The reversal from down to up yesterday morning – happening just as yesterday’s NFTRH update was being written – followed through for the rest of the day and it did so on volume, generally speaking. It looks like we have a bottom of some kind. We’ll stop well short of calling it the bottom, because the 62% major bull market Fib at 260 is still sitting there and because the macro markets are heading for what I believe will be some important changes in the spring time.
Today we will again use the weekly chart to gauge what may be in play. Going forward in NFTRH and in updates, we’ll use everything from 60 minute to monthly charts as needed to stay on the right track, technically. If/as the bottoming scenario solidifies, we will also chart some individual quality stocks in the sector.
The weekly chart above shows what is currently a Hammer (the week is not over) right at the top of an important support zone. If this holds up, it would be point ‘C’ of the proposed A-B-C correction scenario. If this ends up being an A-B-C correction only, there may be no new downside later on. So let’s give the positive view some wiggle room to a very bullish scenario as well.
But for now, we have a drop right to the 62% cycle Fib, which is also the 50% Fib to the major secular bull market. This drop was reversed and for a day at least, followed by volume buying across the board. That is a bullish thrust and implies that any decline can be bought (with a mental or actual stop loss just a very few % below yesterday’s lows).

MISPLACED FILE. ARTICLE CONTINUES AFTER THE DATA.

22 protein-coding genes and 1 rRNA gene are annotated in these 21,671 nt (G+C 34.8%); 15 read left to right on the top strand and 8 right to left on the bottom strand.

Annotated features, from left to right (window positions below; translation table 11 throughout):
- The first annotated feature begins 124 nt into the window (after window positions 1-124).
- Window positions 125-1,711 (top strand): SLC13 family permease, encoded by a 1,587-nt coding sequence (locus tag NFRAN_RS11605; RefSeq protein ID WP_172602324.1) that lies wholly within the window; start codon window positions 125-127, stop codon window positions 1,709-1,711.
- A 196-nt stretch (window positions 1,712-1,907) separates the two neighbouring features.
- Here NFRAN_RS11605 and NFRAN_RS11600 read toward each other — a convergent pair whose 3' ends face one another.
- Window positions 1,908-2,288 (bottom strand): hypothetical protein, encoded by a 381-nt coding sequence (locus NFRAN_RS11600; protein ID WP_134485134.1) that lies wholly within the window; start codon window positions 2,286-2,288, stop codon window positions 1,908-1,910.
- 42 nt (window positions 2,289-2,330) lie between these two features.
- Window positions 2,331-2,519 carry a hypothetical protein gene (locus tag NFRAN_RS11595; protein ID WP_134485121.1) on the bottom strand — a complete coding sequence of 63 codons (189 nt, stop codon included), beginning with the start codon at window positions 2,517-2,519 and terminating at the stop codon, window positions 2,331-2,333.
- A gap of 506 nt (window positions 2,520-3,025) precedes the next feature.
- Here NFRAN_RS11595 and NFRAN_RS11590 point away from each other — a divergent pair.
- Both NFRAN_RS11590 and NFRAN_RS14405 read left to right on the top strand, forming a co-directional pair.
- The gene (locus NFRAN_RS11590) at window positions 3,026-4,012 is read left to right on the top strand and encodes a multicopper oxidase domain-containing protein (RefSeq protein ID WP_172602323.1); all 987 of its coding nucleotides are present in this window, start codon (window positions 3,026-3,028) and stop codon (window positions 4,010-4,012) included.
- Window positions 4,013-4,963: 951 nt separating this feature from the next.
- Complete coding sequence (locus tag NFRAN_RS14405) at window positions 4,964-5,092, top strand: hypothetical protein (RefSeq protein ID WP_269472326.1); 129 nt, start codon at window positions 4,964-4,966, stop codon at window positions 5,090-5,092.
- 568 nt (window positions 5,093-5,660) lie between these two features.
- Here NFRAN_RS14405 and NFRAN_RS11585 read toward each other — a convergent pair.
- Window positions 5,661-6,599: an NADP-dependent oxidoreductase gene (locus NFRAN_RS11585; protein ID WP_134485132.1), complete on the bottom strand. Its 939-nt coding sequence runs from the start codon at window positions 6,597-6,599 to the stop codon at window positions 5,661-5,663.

So assuming that yesterday was a bottom of some kind, where to now? The chart above attempts to paint some scenarios. Here are the objectives in order…
- Retake the neckline at 375
- Retake the lost support at 420
- Retake the declining weekly EMA 50 and then the neckline to the 2011 topping pattern, currently intersecting 450
- If this is a bottom, we also have some upside Fib retrace levels noted on the chart spanning from 410 to 456.
Do all those things Huey and you will have changed the weekly trend to up. Meanwhile, we should read the current situation as nothing more than a potentially fine trading opportunity. A key element here is how over sold HUI became. The reading is comparable to 2008, which packed enough negativity into the sector to launch a head-spinning cyclical bull.
As for out of control inflationary policy makers in the US and worldwide, they are not in control. They may think they are. The majority of market participants may think they are. They may be basking in the self-congratulatory glow of a resounding victory by the will of man over the will of the markets right now. But Ben Bernanke is the same fool he was in spring, 2011.
When this becomes evident to even the dimmest market participants, it will be too late to reverse the course of things. I am still unclear on whether coming events are going to feature increasing inflation expectations/fears or a deflationary collapse. Hence, the guarded attitude going forward and the willingness to adjust on the fly.